Under Grassley’s new proposal, the tax code would have a uniform definition of a qualifyingchild for the dependency exemption, the child credit, the earned income credit, the dependent carecredit, and head of household filing status. Under the uniform definition, in general, a child is aqualifying child of a taxpayer if the child satisfies each of three tests: (1) the child has the sameprincipal place of abode as the taxpayer for more than one half the taxable year; (2) the child has aspecified relationship to the taxpayer; and (3) the child has not yet attained a specified age.This simplified, uniform definition would make hundreds of thousands more taxpayerseligible for child-related tax benefits.
“There’s a lot more work to do on making taxes easier,” Grassley said. “But I’m glad to startwith part of the tax code that causes headaches for many Americans every year. And making morefamilies eligible for child-related benefits is important. Those benefits help families prosper, andpeople should have access to them.”
This provision would cost $1.77 billion over 10 years.
Making the child credit permanent. The 2001 tax relief law, which Grassley authored inthe Senate, increased the per-child tax credit to $1,000 per year, phased in over 10 years. The newtax relief law significantly accelerates this credit, moving up the per-child tax credit of $1,000 to2003. The law also will make advance payments beginning in 2003, so taxpayers will get agovernment check in the next few weeks based on their 2002 returns filed in 2003.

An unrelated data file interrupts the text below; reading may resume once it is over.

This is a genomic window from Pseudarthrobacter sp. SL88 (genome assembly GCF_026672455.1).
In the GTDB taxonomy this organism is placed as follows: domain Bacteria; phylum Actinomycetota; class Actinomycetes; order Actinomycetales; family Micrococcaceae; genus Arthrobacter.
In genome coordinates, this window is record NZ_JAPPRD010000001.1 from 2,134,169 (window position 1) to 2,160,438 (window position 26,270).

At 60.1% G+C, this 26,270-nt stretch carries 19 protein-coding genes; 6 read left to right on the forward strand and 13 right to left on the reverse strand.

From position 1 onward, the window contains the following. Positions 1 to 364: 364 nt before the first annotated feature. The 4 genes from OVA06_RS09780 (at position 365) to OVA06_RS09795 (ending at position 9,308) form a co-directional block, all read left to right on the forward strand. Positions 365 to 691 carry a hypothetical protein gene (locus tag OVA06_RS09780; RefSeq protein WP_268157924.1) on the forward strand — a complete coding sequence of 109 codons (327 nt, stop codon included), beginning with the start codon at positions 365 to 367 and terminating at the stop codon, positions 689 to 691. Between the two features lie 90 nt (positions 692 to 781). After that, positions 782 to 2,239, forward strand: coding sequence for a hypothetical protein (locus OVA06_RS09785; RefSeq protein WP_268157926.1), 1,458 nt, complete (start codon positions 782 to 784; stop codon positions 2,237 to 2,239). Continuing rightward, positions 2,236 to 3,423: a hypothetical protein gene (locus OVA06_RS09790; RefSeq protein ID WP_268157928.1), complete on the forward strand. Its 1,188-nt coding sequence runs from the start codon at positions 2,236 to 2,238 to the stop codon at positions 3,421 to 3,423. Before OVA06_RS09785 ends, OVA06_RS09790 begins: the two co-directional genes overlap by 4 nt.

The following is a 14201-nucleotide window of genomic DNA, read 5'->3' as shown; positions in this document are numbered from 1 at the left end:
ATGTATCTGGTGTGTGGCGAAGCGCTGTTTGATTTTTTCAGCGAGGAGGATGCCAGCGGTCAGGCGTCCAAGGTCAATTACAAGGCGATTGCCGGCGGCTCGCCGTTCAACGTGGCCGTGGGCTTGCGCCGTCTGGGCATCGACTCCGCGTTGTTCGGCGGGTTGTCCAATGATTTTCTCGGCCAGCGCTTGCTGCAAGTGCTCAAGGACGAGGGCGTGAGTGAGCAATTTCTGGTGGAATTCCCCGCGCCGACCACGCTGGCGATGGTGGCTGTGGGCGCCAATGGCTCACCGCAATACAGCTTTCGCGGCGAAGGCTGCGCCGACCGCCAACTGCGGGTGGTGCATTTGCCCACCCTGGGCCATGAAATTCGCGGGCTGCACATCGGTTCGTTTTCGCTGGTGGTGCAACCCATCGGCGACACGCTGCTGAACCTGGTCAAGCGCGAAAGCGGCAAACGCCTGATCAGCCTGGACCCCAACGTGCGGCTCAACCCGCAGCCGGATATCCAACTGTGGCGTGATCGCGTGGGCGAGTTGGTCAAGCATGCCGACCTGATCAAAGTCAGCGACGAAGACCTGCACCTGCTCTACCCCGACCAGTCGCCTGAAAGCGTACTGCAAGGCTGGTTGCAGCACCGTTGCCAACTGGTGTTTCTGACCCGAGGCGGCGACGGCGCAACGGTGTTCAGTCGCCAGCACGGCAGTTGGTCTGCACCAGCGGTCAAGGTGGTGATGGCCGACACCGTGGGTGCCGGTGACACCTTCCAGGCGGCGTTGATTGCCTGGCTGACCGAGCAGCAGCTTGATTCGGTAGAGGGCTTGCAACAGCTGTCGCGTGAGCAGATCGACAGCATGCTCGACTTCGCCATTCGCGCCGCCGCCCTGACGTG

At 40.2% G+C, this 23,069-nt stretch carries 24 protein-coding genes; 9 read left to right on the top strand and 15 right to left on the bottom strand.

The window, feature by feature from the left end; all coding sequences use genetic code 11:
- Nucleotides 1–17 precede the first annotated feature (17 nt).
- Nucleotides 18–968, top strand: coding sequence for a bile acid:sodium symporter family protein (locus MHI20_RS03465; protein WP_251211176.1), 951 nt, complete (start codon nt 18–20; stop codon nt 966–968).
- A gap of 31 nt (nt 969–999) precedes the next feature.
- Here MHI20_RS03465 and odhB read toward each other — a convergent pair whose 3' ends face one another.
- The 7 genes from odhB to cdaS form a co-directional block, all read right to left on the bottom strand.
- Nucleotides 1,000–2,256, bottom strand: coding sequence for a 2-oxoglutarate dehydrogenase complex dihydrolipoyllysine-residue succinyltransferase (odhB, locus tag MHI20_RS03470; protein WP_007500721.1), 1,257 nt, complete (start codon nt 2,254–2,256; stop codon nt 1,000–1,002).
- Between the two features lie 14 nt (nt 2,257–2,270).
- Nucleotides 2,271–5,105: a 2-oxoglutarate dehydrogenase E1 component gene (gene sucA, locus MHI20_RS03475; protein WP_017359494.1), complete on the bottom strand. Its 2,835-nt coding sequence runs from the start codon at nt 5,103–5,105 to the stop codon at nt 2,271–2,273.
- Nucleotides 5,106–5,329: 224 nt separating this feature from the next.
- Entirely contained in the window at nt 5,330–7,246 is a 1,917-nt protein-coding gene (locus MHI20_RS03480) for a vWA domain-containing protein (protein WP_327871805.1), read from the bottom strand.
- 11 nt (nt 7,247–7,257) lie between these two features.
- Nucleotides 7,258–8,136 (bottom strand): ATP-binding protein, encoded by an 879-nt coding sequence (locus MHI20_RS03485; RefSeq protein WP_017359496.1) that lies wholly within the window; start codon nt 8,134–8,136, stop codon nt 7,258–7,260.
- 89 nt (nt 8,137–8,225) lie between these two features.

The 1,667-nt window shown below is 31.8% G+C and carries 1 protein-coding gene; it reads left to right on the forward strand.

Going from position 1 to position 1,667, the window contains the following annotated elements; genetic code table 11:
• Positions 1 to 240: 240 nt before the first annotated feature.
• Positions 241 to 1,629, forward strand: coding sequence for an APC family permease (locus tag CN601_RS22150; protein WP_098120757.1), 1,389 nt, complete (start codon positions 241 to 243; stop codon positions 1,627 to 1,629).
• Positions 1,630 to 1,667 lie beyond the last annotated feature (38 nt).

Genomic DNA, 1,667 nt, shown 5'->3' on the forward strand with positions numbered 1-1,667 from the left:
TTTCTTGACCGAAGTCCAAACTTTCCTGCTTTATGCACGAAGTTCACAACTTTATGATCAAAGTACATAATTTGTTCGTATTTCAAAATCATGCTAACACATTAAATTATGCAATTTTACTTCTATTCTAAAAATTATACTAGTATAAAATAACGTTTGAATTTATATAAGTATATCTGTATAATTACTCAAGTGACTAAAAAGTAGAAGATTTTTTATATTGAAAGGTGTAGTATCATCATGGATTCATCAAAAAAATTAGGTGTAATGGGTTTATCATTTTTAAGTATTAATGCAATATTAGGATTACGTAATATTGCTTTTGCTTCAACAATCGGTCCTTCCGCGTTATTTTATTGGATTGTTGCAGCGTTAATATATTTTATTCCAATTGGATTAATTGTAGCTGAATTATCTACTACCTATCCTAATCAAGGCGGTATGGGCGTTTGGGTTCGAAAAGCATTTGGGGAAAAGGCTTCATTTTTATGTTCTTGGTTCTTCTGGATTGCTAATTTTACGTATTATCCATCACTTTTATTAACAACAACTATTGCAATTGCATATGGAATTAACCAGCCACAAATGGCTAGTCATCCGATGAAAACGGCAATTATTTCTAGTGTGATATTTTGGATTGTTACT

Under the just-passed law, the child tax credit is $1,000 for 2003 and 2004 only; the childtax credit reverts to current law (from 2001) – $700 in 2005 through 2008, $800 in 2009; and $1,000in 2010. The entire 2001 package ends after 2010, per the Congressional Budget Act.Grassley’s new bill makes the per-child tax credit permanent at $1,000, beginning in 2005.
“It’s good tax policy today, and it’ll be good tax policy tomorrow,” Grassley said.
Taxpayers eligible for the per-child tax credit have incomes starting at $10,500 (taxpayerswith less income receive the refundable child tax credit and get a check). The per-child tax creditphases out at incomes of over $75,000 for single individuals or heads of households and $110,00 formarried individuals.
No cost estimate is available.
Grassley said that even without his new proposal, the tax relief law from 2001 and this springprovide significant benefits to low-income Americans, including those who don’t earn enoughincome to owe taxes.
The 2001 tax law created a new 10 percent income tax bracket for the part of taxable incomethat had been taxed at 15 percent. This spring’s tax relief law accelerates the scheduled increase inthe taxable income levels for the 10 percent bracket. In other words, more Americans will have partof their income taxed at a lower rate sooner than scheduled. The new law also accelerates marriagepenalty relief, including an expansion of the 15 percent rate bracket for married couples.
According to the Treasury Department, the new law will take three million taxpayers off thetax rolls entirely. The $1,000 child tax credit alone will reduce many families’ income tax liabilityto zero. The expansion of the 10 percent bracket will lower many families’ tax liability, which willthen be erased by the child tax credit.
“Some tax relief is a no-brainer,” Grassley said. “Helping parents keep a little more moneyto raise their kids doesn’t require much analysis. I hope for an easy time getting my new legislationpassed and signed into law.”